“Coach Hayden, obviously, the cigar never left his mouth and he was so relaxed and just seemed so chill, but he also demanded the best out of us, and I had that high school coach who demanded the same thing. That summer I had with Midland, I have such a deep appreciation for it because I went from a nobody, and I mean a nobody, to starting a game in the Connie Mack World Series throwing 95 MPH. I remember a game at Midland, warming up in the bullpen, and all of these scouts showed up to this game and they’re all standing behind me, watching me warm up, and I thought they were all talking about me, I was so naïve to this whole thing, and to how good I was, and what exactly I was doing,” Mulder said.
A big part of the summer for Mulder wasn’t just becoming better physically, and throwing harder, but it was the mental aspect, and gaining more confidence as the summer went on.
“So that summer, the amount of confidence I was able to gain in myself was enormous. I can’t even really put it into words because that summer I went from feeling like there was so many kids better than me, to feeling like there was nobody better than me. That summer changed everything for me, and it was more mentally than physically, or anything that I did on the field,” Mulder said.
During the Connie Mack World Series, Mulder made all-tournament first team as a first baseman, and in that tournament would go onto face his future long-time teammate, Barry Zito, who he said he had no idea he played.
“I actually did not know that. All the times Barry and I talked about stuff, I can’t believe that’s never even come up. That’s just crazy,” Mulder said laughingly.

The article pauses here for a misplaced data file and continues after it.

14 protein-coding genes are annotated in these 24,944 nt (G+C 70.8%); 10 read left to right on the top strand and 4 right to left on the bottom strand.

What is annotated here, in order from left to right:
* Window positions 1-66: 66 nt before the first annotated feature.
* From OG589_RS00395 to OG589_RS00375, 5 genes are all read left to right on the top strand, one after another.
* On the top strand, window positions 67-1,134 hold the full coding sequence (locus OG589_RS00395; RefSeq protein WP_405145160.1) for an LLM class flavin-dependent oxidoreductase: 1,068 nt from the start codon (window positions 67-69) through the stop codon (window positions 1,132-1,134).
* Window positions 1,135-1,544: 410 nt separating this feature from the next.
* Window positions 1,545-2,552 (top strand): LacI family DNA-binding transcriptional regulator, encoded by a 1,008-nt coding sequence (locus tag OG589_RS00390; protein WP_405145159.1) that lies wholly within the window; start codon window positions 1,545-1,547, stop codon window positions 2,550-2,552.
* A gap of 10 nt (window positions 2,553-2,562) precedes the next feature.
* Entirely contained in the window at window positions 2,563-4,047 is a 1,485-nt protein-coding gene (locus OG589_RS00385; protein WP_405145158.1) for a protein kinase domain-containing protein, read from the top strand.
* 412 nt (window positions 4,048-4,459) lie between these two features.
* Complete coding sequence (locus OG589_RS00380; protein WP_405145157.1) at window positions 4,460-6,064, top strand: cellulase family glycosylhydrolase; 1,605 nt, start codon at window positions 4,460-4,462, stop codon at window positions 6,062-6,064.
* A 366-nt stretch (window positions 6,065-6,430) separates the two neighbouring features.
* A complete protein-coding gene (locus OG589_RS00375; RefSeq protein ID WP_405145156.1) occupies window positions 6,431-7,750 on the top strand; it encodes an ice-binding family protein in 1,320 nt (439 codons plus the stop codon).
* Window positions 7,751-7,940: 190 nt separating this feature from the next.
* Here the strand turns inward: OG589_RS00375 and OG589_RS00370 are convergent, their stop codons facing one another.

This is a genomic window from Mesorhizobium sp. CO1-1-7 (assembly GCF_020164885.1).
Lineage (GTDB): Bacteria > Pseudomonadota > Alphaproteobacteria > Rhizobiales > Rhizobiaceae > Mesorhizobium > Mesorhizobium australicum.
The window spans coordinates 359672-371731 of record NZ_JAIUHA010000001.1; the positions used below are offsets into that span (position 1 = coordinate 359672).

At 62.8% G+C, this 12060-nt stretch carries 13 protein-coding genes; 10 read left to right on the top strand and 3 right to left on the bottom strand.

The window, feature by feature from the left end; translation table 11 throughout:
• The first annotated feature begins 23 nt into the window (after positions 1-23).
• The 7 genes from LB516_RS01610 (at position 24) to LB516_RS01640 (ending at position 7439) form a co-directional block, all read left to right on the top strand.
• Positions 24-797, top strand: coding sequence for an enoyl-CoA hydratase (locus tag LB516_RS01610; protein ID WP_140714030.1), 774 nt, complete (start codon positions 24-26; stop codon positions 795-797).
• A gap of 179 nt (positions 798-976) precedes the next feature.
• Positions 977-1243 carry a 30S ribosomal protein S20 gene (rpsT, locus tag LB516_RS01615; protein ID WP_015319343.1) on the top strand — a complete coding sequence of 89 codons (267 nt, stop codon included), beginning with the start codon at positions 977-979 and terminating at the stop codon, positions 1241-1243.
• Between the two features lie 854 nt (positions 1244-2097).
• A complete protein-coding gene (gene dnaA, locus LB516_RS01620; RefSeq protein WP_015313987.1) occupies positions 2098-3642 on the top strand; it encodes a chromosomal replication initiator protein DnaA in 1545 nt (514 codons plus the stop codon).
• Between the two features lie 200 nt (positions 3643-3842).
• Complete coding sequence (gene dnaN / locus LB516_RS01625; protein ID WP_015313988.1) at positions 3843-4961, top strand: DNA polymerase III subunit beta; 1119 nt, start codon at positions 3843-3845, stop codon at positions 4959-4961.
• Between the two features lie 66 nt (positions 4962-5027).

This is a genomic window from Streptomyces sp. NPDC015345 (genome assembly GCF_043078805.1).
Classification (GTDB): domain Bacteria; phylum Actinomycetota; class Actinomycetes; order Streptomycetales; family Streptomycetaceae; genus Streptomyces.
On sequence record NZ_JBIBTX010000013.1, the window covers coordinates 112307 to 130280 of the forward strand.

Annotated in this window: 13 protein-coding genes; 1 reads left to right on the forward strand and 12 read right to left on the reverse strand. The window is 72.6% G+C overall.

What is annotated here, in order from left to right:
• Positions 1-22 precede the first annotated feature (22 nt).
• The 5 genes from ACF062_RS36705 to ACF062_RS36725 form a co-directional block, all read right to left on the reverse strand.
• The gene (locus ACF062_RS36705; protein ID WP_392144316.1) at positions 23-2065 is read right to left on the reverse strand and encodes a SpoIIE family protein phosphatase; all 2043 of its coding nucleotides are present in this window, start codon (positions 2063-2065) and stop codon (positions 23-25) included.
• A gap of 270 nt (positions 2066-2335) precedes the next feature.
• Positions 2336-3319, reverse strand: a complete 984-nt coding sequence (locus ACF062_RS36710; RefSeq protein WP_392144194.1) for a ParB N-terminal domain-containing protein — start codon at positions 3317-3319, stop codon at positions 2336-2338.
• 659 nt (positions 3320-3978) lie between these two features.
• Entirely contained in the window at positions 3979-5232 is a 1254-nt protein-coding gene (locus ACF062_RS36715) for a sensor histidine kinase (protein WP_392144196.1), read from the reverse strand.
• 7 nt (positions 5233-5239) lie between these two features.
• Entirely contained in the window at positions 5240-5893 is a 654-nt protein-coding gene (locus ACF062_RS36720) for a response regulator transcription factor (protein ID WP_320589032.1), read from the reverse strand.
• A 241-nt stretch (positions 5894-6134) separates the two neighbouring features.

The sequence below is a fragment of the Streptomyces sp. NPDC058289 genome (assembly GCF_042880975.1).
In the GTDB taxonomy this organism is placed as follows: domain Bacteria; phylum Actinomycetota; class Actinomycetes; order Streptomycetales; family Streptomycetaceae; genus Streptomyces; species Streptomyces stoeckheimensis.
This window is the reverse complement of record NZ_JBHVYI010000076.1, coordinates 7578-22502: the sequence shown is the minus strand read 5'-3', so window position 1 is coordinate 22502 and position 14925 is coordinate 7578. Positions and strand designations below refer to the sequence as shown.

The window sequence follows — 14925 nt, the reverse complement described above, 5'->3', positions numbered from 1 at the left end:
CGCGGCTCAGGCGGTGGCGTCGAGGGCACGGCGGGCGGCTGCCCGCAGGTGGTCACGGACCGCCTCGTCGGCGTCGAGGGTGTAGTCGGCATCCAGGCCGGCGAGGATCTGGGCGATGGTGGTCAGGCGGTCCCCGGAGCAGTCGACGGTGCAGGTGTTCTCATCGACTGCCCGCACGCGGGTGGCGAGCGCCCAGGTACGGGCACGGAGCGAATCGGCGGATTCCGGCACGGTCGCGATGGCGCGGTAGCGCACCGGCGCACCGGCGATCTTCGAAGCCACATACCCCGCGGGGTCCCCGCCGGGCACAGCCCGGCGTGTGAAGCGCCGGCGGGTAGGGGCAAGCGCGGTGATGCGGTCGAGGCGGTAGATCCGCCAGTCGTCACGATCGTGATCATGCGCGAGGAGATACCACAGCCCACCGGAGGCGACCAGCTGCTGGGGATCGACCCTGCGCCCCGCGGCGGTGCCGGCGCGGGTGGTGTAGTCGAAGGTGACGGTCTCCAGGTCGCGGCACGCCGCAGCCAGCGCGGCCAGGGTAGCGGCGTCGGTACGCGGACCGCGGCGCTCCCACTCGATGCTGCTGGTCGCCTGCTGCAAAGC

As far as Mulder’s professional career goes, he was drafted, and played a large portion of his career for the Oakland A’s. The A’s were known as a small-market team that were doing incredibly different, and odd things with numbers and analytics, to help them keep a relatively cheap, but still very effective and talented ball club. Mulder was asked about the infamous strategy the A’s pulled off, and the things that Billy Beane (A’s General Manager) did, also popularly known from the movie, “Moneyball”.
“To be fair, I didn’t think it much of it. As players, we were not involved in that type of stuff. We didn’t know a lot of that stuff was even going on. We were just going out every day and playing, that we obviously were not involved with. We knew they were trying to come up with different ways to do things because we were a small-market team, but to be fair, it was irrelevant to us. The twenty-five guys on that roster is just who we rolled with, we didn’t let not signing certain guys bother us or get to us because we were just too young and talented to let that get to us,” Mulder said.
From all of his time playing, Mulder has one specific memory that sticks out above all, and he was able to elaborate on that.
“The one that sticks out the most, is after 9/11. After 9/11 happened, I started game one in Yankee stadium, against Roger Clemens, the very first playoff game after 9/11. When I was throwing the first pitch, Alfonso Soriano was the lead-off hitter at that time, and the entire stadium was on their feet. It was at old Yankee Stadium, and you literally felt like the stadium was shaking. To go in and win that game, and to pitch well, was a really cool moment because of everything that had happened,” Mulder said.
Outside of baseball, Mulder has had a major amount of success in other things after he retired. At one time he worked for ESPN, and did a multitude of different television things for them, on top of being one of the top amateur golfers in the country. To say Mulder is a talented man would be an understatement. Mulder finished his big league career with a 4.18 ERA and 103 wins to his name, pitching over a 1,000 big league innings, and finishing with 2 all-star appearances, in 2003 and 2004, respectively. Mulder now resides in Arizona with his 3 kids, Xander, Tatym, and Dax, along with his wife Lindsey.